The Dallas Morning News
U.S. agents clear debris outside cult compound
WACO -- Federal agents cleared debris outside the besieged Branch Davidian compound Sunday while reporters snoozed and crowds gathered to gawk near an outdoor market of cult memorabilia.
FBI officials did not schedule a news briefing for the second consecutive Sunday, but one federal official said Sunday that authorities had learned little from a Houston man who left the compound Saturday afternoon.
Louis Anthony Alaniz, a 24-year-old described by his family as a religious fanatic, was released Saturday afternoon, three weeks after he crept past a small army of federal agents to enter the Branch Davidian compound.
"We got nothing out of him of any value at all,' the federal official said.
Mr. Alaniz remained jailed Sunday on state charges of interfering with a police officer and federal detention as a material witness.
Early in the afternoon a Bradley armored vehicle cleared trees and towed a black Camaro, the favorite car of cult leader David Koresh. Throughout the standoff, FBI officials have said they clear debris for defensive purposes.
There were no other new developments in the standoff's 50th day. On Feb. 28 authorities tried to serve a search warrant on Mr. Koresh. In the ensuing gunbattle four agents and an unknown number of cult members were killed.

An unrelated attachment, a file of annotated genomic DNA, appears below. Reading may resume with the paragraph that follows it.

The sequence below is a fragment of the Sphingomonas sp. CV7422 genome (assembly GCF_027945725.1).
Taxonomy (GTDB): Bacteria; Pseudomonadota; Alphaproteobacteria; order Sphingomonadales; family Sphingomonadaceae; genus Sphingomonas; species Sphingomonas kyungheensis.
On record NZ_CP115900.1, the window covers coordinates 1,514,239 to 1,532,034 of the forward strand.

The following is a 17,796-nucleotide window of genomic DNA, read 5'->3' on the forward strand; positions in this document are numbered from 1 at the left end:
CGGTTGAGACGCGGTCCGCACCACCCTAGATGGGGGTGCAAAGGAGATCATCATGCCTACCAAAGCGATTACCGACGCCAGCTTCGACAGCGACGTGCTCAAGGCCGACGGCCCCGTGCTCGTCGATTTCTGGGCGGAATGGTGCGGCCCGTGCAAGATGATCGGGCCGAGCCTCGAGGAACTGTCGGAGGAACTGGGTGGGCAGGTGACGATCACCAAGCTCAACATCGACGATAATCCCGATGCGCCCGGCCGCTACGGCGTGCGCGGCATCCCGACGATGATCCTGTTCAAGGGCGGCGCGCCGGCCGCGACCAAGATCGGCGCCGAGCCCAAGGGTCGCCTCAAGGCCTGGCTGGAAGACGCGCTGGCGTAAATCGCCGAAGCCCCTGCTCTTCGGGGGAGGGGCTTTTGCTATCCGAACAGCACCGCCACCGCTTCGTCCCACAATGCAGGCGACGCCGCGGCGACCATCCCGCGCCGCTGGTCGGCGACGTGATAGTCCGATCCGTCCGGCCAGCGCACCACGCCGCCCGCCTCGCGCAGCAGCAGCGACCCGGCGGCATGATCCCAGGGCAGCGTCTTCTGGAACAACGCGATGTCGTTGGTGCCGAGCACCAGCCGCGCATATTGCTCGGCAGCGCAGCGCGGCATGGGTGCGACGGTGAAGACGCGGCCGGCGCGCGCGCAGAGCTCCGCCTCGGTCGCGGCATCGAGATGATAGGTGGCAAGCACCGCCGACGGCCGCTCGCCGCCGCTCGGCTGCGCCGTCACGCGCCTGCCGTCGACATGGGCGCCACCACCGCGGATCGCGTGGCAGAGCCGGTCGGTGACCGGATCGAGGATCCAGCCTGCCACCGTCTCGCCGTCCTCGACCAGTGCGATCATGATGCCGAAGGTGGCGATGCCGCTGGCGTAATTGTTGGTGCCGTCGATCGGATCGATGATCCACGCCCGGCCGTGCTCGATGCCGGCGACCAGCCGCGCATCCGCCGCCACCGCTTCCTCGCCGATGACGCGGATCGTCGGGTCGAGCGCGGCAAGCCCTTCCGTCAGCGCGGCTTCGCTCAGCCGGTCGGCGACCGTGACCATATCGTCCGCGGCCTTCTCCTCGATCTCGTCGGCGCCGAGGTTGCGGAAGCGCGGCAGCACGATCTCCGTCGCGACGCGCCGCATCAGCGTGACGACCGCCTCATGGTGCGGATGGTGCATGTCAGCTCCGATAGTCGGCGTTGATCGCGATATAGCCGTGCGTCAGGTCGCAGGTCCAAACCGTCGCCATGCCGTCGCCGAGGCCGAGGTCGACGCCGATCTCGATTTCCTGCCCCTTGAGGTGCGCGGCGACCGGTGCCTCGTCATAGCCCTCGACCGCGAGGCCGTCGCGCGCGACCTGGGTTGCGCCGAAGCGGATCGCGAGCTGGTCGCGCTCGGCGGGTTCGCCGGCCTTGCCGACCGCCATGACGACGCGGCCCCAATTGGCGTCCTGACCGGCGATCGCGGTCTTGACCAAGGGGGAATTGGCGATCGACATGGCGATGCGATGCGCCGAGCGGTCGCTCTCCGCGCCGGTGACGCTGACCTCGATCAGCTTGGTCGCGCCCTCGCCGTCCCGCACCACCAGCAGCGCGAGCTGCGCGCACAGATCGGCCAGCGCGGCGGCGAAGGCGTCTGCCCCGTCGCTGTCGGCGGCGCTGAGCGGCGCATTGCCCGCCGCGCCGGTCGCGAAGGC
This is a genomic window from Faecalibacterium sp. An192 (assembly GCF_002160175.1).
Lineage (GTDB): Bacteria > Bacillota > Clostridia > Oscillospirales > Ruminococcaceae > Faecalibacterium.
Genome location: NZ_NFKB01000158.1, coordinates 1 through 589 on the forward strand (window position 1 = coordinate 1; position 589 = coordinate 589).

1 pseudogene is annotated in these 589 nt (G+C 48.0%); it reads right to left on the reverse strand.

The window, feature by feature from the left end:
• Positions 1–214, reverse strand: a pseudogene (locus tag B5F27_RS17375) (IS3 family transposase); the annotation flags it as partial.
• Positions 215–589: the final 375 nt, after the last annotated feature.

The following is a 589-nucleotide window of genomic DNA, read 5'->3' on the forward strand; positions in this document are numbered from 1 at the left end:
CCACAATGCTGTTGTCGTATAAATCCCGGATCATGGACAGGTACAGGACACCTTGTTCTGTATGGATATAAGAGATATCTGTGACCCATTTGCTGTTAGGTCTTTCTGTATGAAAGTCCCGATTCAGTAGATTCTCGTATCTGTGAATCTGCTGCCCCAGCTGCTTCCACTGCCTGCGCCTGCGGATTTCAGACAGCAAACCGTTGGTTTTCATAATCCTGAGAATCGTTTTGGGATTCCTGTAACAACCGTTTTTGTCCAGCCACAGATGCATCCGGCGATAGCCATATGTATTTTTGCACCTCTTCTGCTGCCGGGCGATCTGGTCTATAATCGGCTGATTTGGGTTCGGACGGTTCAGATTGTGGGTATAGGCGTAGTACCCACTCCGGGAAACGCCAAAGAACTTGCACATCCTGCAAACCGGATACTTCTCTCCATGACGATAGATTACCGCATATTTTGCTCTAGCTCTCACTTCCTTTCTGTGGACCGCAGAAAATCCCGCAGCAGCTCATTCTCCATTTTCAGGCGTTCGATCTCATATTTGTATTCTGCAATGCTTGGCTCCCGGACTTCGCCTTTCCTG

At the entrance to FM2941, the road leading to the compound, more than 100 gawkers gathered on a dusty hillside to try to see the compound in the distance and look at the wares assembled by a half-dozen souvenir vendors.
"It ain't been as good this week as last week, but there are a lot of people out here,' said a Dallas man, displaying beer holders bearing Mr. Koresh's visage and a half-dozen different cult T-shirts on a dusty folding table.
And at a roadblock about 1 1/2 miles from the compound, the dwindling ranks of media people still waiting out the siege sunned themselves and watched television while Salvation Army workers discussed tentative plans to remove a mobile canteen that has fed the press since the standoff began.
Several Salvation Army volunteers sported dozens of media pins collected during the standoff. And a young boy wearing a T-shirt emblazoned "D'vidians, D'Guerin, D'Zimmerman, D'End?' showed off his latest acquisition: A cap with four agency lapel pins, including one shaped like a crawfish.
A lone camera crew shot footage of the empty lawn chairs and roadside sand and gravel spits left behind by news satellite trucks and campers that have vacated the area dubbed "Satellite City.'
"Why are you still here?' the crew's sound man asked a lone reporter as his cameraman angled for a shot. "Sorry to blindside you, but there's not much to report out here today.'